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Seeing green: new jobs lead to new visionsGreen jobs appear to be offering people from different walks of life hope

of a fruitful career at a time when there is not much positive employment

news around, this can only be a good thing.By Hashim Rahman - via CityLimitsParticipants in workforce training programs for green jobs attain a

different understanding of their community -- and their place in it.Shawn H. Mungin did not really know what green-collar meant when he decided

to turn his life around. After serving a six-year prison sentence, he felt

distant from the ever-evolving culture, and had no reason to think he would

be a part of anything called the green economy. That all changed one night

last winter at the Henry Street Settlement House on Manhattan’s Lower East

Side, where a guest speaker inspired him to embark on a new journey.Mungin, 33, had been seeking a way to recover his pride and the respect of

his family. He also sensed a need to connect with something larger than

himself – something that would allow him to make a positive contribution to

society. The transformative speaker came from an organization that provides

workforce training to people with significant employment barriers – and

that training, of late, has become focused on green-collar employment. The

speaker, Emmanuel Pacheco, a program coordinator from Strive in East

Harlem, left Mungin feeling that a career in green construction offered a

chance to change himself while, in some way, changing the world.At about the same time, East Harlem resident Shaunteé Linnen was looking

for a way to push her life out of second gear. She was also seeking

direction and new challenges. But unlike Mungin, she has been green-minded

for most of her life. Linnen, 29, became fascinated with science as a high

school student at the Academy of Environmental Science in East Harlem,

learning about plant stewardship and attending environmental programs at

the United Nations.Yet Linnen’s interest in the environment remained disconnected from

professional aspirations. She was skeptical about whether her passion for

the environment could create a practical pathway to a better life. Her

participation in Strive’s green construction program, where she met and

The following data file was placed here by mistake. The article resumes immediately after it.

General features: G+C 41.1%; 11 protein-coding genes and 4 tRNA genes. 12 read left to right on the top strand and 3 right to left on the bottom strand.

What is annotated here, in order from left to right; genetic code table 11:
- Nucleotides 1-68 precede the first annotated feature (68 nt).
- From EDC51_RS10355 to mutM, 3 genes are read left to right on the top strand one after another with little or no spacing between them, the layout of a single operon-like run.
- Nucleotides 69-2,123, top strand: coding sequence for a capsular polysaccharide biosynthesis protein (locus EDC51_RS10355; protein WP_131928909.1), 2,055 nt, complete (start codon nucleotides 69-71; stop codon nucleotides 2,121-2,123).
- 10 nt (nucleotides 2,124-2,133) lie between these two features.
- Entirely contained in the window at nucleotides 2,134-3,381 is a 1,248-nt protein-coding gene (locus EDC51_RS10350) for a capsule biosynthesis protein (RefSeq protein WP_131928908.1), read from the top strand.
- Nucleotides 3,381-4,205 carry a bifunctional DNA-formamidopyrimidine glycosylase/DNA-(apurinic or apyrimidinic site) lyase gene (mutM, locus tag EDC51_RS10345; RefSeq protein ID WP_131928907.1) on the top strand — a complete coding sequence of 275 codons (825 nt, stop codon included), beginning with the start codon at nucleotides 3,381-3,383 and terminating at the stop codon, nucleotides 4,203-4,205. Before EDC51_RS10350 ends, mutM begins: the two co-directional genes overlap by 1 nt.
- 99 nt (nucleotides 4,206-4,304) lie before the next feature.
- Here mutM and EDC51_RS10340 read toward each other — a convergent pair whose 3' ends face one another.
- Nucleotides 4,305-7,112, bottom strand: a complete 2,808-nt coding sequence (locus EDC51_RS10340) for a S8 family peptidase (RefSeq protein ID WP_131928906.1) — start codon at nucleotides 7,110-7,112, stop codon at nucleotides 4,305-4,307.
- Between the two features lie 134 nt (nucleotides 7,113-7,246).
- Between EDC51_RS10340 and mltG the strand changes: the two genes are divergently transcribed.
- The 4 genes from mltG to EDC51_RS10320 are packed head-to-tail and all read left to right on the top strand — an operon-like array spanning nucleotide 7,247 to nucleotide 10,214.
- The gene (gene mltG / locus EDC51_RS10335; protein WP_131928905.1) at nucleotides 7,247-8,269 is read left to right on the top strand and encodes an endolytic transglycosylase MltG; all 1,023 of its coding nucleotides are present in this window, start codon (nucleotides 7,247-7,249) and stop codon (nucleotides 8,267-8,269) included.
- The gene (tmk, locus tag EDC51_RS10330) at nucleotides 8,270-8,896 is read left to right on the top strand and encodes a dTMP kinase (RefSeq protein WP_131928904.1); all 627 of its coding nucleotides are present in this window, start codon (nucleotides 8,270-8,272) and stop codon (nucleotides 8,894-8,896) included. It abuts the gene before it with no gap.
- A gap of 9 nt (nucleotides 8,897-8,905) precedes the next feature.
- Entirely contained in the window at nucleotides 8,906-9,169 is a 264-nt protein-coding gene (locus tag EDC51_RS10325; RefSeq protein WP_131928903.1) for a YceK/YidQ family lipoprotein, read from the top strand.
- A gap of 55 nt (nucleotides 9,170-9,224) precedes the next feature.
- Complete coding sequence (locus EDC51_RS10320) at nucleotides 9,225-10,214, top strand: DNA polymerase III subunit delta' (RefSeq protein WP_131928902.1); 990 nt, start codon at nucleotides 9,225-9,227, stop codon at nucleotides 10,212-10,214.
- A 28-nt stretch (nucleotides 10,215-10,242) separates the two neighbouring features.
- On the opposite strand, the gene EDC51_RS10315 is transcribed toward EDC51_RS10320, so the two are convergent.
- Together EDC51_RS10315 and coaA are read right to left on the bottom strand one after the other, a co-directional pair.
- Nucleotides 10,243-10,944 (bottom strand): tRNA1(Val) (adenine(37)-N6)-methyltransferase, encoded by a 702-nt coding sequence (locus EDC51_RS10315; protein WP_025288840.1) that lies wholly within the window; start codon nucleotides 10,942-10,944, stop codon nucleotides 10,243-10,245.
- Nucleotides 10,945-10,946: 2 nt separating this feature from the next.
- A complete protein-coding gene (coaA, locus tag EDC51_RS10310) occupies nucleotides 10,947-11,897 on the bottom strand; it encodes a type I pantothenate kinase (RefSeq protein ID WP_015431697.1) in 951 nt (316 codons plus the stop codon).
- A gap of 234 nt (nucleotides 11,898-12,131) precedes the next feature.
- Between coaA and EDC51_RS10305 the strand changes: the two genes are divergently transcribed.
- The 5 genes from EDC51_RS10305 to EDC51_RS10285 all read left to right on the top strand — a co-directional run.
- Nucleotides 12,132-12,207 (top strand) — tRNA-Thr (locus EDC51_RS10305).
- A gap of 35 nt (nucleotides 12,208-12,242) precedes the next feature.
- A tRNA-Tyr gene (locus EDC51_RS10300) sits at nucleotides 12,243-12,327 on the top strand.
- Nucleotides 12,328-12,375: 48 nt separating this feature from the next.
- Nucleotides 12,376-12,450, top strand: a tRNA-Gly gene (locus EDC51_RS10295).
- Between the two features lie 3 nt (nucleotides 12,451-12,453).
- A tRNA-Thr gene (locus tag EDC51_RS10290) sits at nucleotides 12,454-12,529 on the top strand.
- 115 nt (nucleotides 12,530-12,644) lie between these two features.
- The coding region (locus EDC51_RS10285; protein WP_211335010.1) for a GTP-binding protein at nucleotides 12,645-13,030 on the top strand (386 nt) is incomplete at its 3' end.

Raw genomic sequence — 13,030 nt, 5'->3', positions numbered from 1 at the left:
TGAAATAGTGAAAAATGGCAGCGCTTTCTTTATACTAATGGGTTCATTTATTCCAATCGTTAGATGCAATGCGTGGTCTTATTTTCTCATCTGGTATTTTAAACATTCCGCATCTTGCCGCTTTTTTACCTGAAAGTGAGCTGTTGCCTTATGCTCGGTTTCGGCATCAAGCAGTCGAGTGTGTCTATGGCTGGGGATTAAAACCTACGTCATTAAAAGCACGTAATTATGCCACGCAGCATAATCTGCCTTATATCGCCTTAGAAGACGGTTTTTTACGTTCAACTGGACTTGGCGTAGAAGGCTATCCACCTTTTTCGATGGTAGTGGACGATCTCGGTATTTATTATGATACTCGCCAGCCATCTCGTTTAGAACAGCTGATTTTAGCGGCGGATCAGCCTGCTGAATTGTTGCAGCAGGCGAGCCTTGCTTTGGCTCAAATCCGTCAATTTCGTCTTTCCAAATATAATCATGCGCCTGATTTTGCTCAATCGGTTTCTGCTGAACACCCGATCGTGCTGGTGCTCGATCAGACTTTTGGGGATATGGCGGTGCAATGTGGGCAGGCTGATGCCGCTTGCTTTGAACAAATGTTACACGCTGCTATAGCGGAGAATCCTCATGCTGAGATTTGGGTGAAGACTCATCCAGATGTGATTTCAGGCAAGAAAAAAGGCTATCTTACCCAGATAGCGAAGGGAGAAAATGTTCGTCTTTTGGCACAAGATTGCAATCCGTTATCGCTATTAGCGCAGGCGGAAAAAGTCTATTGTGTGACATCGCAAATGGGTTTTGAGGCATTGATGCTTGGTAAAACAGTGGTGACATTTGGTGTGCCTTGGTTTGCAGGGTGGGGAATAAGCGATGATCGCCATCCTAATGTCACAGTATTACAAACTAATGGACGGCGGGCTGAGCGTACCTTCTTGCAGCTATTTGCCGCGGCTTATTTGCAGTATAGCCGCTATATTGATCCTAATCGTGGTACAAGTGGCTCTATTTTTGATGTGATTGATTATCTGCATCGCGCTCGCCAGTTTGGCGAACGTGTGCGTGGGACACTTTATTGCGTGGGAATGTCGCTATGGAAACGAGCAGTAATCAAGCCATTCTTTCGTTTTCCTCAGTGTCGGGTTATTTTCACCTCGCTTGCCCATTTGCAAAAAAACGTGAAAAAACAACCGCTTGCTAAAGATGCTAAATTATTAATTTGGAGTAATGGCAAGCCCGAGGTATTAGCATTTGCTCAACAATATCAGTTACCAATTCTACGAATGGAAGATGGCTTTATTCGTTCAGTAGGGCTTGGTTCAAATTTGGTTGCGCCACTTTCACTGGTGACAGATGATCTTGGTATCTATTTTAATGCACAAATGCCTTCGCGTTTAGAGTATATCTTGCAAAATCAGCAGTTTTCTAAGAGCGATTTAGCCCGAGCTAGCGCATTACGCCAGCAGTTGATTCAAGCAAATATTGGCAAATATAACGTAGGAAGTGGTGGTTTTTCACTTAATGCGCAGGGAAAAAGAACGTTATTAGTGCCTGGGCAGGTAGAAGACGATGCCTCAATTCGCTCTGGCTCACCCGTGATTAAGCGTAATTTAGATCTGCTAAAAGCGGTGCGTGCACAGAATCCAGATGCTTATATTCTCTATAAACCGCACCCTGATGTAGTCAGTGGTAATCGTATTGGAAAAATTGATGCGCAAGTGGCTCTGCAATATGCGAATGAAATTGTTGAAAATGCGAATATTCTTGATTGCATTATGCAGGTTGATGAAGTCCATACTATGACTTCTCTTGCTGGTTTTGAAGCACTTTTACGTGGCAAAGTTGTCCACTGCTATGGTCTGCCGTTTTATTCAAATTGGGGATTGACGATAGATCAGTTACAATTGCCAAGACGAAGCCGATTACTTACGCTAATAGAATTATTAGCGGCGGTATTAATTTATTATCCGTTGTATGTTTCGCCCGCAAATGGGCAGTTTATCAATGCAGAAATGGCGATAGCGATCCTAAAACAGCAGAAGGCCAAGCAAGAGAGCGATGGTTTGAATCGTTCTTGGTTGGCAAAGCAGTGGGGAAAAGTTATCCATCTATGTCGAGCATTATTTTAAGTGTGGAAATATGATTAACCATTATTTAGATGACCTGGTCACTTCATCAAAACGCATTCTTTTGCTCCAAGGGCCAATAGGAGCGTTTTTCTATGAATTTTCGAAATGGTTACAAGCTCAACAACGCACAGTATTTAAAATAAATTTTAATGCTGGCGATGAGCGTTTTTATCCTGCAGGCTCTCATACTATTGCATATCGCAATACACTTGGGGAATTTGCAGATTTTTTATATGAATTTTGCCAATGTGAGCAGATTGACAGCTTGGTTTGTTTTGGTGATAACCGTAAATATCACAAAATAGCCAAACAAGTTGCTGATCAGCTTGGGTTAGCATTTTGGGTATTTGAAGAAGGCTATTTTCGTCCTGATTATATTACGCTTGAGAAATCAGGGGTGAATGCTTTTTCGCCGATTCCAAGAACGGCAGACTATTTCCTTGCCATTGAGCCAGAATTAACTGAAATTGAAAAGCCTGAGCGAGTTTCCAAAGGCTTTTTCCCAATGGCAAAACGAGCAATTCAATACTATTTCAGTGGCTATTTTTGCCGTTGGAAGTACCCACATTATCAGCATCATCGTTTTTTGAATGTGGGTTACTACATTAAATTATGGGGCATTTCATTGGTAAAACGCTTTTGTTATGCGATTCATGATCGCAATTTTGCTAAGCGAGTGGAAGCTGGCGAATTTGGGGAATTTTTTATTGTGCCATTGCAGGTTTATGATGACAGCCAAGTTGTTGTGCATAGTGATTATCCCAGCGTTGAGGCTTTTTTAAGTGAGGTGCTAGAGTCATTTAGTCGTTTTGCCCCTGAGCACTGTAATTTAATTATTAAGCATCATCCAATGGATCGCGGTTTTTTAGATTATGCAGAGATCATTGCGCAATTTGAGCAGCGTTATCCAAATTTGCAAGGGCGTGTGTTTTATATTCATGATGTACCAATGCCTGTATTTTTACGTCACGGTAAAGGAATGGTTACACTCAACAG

became friends with Mungin, changed that outlook completely.Thus far, they have spent seven weeks gaining job readiness skills while

learning about weatherization, asbestos abatement, LEED certification,

energy efficiency, photovoltaics, and many other concepts that are intended

to furnish a well-rounded understanding of the green construction industry.Mungin, Linnen, and several other students attended a press conference last

month where the EPA announced that it would be contributing $200,000 to

Strive in a competitive grant that is aimed to assist brownfield

remediation workforce development programs in low-income areas. George

Pavlou, the acting administrator for EPA Region 2, said that “when you talk

about the environment, it’s not just about the world, but neighborhoods as

well.” He said the EPA’s grant is not an isolated gesture, as stimulus

funding should soon provide millions of dollars to strengthen

community-based workforce training programs oriented to green-collar jobs.EPA acting regional director George Pavlou and EPA spokeswoman Elizabeth

Totman, pictured with aspiring students, came to Strive’s East Harlem

office to present the organization with a $200K grant.Building Green ConsciousnessStudents in similar workforce training programs – at Sustainable South

Bronx in Hunts Point and St. Nicks in Williamsburg, Brooklyn, for instance

– typically come from many low-income neighborhoods scattered throughout

the five boroughs. Quite often, these areas – whether located in the Bronx,

Queens, or Manhattan – are disproportionately saturated with industry and

its accompanying pollutants, which include waste treatment facilities, MTA

bus depots, and unused contaminated land. The high